Wednesday, April 18th, 2012
a cognitive net

In The Checklist Manifesto, Atul Gawande extols the virtues of checklists and says, “They provide a kind of cognitive net.”

As I examined in the previous posting in this series,the research puzzle | This PDF is an index of the postings. that net can catch errors in simple processes and it can prevent failure in more complex ones.  How might checklists be applied in the investment world?

Gawande has a section in the book about investors, including Guy Spier, Mohnish Pabrai, and a third that wished to remain anonymous.  (The author dubbed him “Cook.”)  Pabrai described a process in which he searches widely for ideas to consider, a mode from which he shifts when he finds one that seems worthy of consideration.  Then he starts to dig very deeply and if it seems promising, his excitement builds and he goes into “greed mode.”  Spier calls it “cocaine brain.”  The behavioral instincts kick in and start working against you.  That’s when they have found checklists to be of great value:  They keep you grounded and focused and attentive to the possibilities, good and bad.

These are not checklists that get run through in minutes, but ones that are meant to ensure that the investigative process is thorough and that the critical errors that tend to be made are mitigated to the extent possible.  Unlike flying an airplane or building a building, these checklists are designed to increase your chances of success, not avoid failure altogether.  The markets don’t allow you the opportunity to approach perfection, but you can get better.

Each of the investment managers included in the book is a value investor.  Can those that approach the challenge of investing from different angles also benefit from the use of checklists?  Well, strange bedfellows that they may be, traders that look at the technical patterns of an investment rather than its fundamental worth have also been known to use checklists.  And at its core, quantitative investment — be it via the old fashioned monthly rebalancing variety or today’s algorithms that operate in nanoseconds — is an automation of checklists.  But such systematic approaches are relatively rare elsewhere; investment decision makers like it up on the high wire of decision making, with no cognitive net.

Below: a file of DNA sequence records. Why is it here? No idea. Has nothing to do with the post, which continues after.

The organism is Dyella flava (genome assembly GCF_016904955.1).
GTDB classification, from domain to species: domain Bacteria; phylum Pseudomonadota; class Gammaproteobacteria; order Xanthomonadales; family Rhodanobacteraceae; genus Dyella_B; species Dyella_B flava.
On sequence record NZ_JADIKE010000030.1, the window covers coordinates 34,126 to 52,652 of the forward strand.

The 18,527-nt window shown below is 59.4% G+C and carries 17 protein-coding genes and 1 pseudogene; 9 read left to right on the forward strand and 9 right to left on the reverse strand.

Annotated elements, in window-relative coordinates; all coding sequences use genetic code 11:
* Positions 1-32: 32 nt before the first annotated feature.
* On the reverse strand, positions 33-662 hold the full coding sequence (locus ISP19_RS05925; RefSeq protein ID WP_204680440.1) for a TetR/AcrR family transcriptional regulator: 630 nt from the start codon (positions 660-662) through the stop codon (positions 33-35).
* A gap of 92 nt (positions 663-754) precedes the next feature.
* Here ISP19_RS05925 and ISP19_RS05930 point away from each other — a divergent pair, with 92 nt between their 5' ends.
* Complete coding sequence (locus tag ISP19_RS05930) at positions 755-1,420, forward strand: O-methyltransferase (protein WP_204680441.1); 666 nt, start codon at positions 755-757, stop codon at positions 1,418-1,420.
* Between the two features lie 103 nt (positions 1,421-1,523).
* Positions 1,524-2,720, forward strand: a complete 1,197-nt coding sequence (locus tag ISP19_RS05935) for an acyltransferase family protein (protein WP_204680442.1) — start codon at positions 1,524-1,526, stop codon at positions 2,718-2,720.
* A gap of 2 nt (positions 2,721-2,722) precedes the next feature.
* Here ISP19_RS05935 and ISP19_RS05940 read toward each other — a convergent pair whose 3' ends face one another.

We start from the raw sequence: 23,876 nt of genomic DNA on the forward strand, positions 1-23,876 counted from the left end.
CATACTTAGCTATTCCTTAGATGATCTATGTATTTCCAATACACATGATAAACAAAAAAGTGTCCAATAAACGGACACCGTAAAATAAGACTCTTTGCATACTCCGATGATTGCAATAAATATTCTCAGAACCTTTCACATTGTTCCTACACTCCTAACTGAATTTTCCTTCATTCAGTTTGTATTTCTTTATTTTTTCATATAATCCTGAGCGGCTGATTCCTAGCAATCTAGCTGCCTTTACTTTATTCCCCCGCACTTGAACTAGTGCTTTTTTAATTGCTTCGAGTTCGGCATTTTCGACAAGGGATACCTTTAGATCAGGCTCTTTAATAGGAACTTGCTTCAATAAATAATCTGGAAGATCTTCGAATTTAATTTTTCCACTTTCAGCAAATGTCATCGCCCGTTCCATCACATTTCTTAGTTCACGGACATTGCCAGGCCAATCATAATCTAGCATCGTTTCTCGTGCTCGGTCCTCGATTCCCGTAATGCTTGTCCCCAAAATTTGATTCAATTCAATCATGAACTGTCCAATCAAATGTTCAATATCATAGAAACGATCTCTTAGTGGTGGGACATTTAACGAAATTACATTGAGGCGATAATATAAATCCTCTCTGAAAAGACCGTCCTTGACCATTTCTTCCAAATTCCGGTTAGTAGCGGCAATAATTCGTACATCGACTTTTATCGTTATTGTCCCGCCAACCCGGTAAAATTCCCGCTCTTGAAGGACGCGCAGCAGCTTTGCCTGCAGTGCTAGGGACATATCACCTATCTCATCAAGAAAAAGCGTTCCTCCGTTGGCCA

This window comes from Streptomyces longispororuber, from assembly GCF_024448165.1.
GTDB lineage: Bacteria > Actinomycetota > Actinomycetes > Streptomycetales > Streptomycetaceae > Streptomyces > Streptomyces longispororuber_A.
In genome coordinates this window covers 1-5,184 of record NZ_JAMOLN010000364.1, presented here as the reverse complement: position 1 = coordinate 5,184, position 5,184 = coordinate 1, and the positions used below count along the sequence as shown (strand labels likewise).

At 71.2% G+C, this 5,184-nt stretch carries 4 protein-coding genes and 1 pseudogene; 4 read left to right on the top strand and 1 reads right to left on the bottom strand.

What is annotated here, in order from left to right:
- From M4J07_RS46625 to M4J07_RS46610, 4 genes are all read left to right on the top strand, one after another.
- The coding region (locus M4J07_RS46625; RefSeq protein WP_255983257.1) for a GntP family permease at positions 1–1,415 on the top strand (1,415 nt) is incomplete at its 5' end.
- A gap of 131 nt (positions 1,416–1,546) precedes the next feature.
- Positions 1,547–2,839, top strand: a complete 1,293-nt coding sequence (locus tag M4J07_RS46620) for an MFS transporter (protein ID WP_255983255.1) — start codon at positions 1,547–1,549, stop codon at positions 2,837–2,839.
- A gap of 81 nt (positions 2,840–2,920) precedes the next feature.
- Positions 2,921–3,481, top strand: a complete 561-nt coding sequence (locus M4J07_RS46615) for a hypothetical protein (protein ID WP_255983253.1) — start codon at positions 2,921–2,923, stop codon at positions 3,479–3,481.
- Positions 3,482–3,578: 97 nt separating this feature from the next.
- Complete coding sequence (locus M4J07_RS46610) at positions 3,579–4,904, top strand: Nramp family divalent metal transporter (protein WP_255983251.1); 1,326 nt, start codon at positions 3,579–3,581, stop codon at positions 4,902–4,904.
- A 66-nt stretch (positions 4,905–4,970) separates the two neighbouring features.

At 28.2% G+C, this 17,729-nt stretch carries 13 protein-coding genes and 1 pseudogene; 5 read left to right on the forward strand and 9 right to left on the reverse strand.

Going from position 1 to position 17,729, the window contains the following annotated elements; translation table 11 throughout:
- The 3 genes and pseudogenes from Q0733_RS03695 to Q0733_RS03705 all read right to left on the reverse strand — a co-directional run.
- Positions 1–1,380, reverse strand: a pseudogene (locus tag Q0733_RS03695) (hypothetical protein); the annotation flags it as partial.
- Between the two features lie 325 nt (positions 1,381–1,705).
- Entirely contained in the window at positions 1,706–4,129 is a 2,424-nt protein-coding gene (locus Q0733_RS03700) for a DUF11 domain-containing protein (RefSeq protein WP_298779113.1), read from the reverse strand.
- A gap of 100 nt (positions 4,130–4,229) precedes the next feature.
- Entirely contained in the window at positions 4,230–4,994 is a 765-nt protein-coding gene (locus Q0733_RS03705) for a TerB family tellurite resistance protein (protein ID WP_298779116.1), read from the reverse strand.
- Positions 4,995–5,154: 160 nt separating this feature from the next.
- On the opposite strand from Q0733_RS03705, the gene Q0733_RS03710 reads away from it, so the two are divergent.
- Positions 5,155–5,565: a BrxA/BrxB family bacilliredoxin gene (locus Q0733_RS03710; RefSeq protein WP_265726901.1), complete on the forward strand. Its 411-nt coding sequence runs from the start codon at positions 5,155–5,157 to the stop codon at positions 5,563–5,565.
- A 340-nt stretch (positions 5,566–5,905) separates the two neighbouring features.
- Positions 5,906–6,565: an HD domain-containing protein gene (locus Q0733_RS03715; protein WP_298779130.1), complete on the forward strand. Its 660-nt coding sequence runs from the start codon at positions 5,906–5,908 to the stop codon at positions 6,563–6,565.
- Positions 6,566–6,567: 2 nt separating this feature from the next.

The experience of the three value investors have made them checklist evangelists, but “they have found takers slow to come.”  Even at Cook’s firm, if he’s not involved in a decision, checklists don’t get used.  In a business where investors follow each other into positions, they tend not to copy successful methods.  Gawande saw the same thing in his own field of medicine, where a safe surgery checklist demonstrated remarkable results, but was slow to be adopted.  Had a drug or medical device shown the same efficacy, he noted, doctors would be all over it.

Gawande hits the nail on the head:  “It somehow feels beneath us to use a checklist, an embarrassment.  It runs counter to deeply held beliefs about how the truly great among us — those we aspire to be — handle situations of high stakes and complexity.  The truly great are daring.  They improvise.  They do not have protocols and checklists.”

And when we put a group of them together in an investment organization, what kind of process do we get?  For starters, probably one that upon close inspection doesn’t resemble the pictures of processthe research puzzle | This posting, about “picturing process,” struck a chord with a number of firms that have wrestled with this problem. in the marketing pitch book.  There’s not as much structure there as you would expect.  Could there be a better way?

Tommorrow:  This five-part series ends with thoughts about discipline and creativity in investment process.